I wrote a post yesterday referencing Forbes' coverage of R, which I was psyched about. But as I was reading, one quote in the post stuck in my head. I couldn't get past how bad I thought it made statisticians look, and ultimately that became the focus of my post. I was pretty off base with the whole thing. Nonetheless, Steve McNally, the author of the post, wrote me a comment in which he apologized for "giving quants a bad name", as I had put it. I began to reply in line but decided to write this apology as a separate post instead.
Steve, there's no need to be apologetic. Instead, let me apologize to you. You set out to shine the spotlight on a relatively obscure corner of the world and somehow I ended up biting the hand that feeds - that was really stupid of me. Furthermore, I should have noted more clearly that the offending line was not your words at all, but lifted directly from a summary of a presentation (also not in any way at fault, as we will see).
Finally, it wasn't my intent to criticize at all, but to lament how difficult it is to write about statistics in a manner that "normal people" can appreciate. Obviously, I failed to convey that message in every way -- and in doing so, I also failed the mission of TGR. Somewhere around here it says (or used to say) that TGR is about democratizing information -- taking complicated topics and breaking them down to make them more understandable. That objective really began to take shape after I saw the overwhelming response to a series on the Gaussian copula, and it has been my hope since to take ideas and present them in as clear and informative a manner as possible.
Anyway, Steve wrote a piece about R. He did a really great job. He provided examples, explanations and justifications. He linked to everything. And I jumped on it for a line that wasn't even his.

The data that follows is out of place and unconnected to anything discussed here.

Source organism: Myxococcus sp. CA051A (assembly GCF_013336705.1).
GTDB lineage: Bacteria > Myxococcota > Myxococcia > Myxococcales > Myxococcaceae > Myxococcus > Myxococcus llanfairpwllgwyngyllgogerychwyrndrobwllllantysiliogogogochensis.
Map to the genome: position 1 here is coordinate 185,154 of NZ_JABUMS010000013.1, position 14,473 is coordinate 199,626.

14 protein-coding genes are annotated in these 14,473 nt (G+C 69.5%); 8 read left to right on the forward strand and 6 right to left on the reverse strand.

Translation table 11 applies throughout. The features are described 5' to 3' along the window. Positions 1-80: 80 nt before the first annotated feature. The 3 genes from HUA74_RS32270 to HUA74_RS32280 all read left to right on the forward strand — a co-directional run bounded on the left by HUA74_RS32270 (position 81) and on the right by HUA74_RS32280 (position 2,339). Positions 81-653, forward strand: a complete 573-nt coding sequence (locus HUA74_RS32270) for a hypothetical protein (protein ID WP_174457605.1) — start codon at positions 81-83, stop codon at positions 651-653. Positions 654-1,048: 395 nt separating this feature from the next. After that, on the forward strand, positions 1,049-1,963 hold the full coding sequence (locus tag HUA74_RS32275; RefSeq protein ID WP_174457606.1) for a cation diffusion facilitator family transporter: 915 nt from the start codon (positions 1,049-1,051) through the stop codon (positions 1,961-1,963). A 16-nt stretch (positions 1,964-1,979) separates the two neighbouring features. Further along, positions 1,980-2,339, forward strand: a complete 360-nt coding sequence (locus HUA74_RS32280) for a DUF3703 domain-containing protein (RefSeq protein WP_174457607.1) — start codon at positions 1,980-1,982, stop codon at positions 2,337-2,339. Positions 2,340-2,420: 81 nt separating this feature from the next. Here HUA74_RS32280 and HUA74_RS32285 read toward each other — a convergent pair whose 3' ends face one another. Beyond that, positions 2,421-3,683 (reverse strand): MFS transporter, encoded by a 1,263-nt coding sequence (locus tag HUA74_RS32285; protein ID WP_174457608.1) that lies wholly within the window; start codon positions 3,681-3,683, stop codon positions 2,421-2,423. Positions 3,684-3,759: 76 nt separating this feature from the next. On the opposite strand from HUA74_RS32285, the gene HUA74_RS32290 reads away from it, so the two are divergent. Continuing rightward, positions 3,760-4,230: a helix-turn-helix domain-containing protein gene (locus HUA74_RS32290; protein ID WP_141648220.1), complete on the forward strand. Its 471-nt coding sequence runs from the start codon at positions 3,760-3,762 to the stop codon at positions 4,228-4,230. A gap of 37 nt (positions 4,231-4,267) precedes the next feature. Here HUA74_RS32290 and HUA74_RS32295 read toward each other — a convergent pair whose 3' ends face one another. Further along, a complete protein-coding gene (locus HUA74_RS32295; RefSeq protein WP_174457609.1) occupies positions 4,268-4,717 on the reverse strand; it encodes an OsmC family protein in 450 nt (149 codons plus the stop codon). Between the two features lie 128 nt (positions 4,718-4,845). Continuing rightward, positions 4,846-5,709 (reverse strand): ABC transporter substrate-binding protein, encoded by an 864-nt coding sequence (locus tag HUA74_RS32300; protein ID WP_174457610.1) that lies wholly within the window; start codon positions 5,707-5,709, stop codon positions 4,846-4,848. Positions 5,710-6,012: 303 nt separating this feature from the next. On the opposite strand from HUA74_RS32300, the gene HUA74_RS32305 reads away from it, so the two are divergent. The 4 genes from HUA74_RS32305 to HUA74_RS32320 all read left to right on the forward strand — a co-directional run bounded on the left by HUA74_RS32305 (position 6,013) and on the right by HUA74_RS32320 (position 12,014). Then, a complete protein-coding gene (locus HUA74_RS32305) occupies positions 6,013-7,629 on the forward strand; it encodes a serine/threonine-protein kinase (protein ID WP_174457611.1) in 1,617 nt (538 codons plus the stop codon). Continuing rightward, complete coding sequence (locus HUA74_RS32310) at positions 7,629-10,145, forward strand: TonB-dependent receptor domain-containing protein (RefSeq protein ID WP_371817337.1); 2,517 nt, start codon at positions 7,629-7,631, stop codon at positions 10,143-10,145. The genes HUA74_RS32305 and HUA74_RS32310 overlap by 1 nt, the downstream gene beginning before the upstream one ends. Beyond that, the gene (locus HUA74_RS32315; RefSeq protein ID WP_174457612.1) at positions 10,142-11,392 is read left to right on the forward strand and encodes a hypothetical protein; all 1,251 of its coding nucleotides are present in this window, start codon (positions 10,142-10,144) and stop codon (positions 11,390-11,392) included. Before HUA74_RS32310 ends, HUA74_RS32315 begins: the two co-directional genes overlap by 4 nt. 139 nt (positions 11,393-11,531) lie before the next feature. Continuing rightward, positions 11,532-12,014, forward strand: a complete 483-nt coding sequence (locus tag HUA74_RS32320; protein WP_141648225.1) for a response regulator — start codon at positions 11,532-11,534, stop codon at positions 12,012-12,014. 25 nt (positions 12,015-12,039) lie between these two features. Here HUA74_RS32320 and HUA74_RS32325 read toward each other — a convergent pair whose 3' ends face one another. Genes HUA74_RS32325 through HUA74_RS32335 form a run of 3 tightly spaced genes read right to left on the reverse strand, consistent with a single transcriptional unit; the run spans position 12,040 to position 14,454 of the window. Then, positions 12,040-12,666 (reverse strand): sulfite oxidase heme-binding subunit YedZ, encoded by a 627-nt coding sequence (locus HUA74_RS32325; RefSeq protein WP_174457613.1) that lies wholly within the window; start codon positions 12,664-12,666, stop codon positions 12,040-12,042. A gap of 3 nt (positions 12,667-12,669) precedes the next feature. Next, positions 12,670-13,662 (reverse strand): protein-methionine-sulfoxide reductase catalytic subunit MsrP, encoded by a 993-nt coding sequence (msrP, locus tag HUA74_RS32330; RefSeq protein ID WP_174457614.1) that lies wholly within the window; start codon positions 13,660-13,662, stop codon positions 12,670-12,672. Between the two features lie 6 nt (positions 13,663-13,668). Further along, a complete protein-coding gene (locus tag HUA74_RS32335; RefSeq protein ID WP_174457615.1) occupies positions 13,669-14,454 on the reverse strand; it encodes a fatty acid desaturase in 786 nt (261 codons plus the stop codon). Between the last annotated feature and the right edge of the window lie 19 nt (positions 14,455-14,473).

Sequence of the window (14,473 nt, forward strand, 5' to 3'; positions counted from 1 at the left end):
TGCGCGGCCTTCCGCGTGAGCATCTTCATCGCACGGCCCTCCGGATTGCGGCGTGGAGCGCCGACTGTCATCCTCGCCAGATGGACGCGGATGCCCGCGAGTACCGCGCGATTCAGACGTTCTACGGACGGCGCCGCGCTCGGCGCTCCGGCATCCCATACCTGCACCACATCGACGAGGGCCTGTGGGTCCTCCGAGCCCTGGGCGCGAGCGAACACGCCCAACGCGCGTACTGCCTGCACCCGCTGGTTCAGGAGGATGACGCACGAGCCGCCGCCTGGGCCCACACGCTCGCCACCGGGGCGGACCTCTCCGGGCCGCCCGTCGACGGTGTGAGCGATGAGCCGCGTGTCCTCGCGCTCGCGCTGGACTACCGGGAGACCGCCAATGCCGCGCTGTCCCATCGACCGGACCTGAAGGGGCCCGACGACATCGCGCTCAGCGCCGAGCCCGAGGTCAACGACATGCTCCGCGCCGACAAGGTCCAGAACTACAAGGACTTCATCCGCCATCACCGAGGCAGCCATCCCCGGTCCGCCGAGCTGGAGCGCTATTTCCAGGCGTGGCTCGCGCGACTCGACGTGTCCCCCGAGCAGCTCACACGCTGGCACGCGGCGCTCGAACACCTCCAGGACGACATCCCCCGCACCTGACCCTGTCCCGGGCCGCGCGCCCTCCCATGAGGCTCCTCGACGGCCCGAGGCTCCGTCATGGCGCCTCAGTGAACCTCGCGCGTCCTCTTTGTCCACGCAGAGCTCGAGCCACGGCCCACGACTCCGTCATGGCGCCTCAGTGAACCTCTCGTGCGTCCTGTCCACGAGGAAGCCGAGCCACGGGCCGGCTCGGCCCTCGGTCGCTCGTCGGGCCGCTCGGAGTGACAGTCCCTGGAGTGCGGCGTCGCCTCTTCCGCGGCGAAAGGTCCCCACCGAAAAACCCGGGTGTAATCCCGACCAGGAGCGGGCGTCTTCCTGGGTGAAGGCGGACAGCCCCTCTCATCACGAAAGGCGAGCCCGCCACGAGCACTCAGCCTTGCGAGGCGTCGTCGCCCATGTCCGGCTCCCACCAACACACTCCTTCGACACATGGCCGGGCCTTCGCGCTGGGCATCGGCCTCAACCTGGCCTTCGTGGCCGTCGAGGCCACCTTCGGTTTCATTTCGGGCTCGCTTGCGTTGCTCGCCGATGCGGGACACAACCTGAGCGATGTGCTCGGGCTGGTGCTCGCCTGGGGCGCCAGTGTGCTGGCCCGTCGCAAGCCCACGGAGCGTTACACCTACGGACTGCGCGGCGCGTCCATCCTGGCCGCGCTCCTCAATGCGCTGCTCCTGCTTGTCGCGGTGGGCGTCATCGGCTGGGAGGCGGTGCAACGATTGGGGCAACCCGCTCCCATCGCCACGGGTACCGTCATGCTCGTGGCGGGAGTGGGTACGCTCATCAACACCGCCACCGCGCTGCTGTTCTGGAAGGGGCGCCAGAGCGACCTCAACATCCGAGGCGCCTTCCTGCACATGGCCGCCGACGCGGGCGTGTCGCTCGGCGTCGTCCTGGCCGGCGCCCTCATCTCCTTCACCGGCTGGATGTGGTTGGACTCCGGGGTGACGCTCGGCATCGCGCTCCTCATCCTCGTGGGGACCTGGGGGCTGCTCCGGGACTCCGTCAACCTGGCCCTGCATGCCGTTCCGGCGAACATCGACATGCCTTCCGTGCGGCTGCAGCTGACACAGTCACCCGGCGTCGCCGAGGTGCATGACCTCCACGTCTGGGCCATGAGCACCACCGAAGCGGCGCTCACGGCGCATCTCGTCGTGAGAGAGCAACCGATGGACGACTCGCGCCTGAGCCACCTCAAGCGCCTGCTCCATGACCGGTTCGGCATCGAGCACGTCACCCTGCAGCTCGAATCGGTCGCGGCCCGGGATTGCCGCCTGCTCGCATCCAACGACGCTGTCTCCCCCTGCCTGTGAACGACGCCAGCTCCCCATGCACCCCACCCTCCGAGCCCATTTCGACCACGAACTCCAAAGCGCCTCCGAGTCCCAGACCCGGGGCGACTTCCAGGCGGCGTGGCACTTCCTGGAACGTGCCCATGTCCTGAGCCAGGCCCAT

I argued that the line misrepresented statisticians by not providing a context for the analysis. I still think that's true in an absolute sense, but certainly not in the context of the article and even more certainly not in any way that actually matters. Steve was just trying to give an example of a large company like Facebook that used R. He was not writing about the analysis itself. In fact, I assume he found the result interesting or he wouldn't have chosen to write about it - fully undermining my argument in the first place. The original author of the quote, Michael Driscoll of the Bay Area R Users Group, did present the context (albeit briefly, given that his audience was the aforementioned Users Group) because he actually was writing about the result, and therefore the context mattered.
No, the only person who screwed up here is me -- I should have supplied the context that I thought the line was missing AND recognized that the context didn't actually belong in that post (and this is the super important part) in a manner that could not be construed as an attack on Steve's work.
In the meantime, I have committed a cardinal sin of blogging and removed the post. I made that decision because in retrospect I can't really stand by what I wrote, and it benefits no one to have it up.
I hope Steve - and my readers -- will accept my apology. I missed an opportunity to provide supplemental information that some may have found beneficial. I will try my best to make up for it.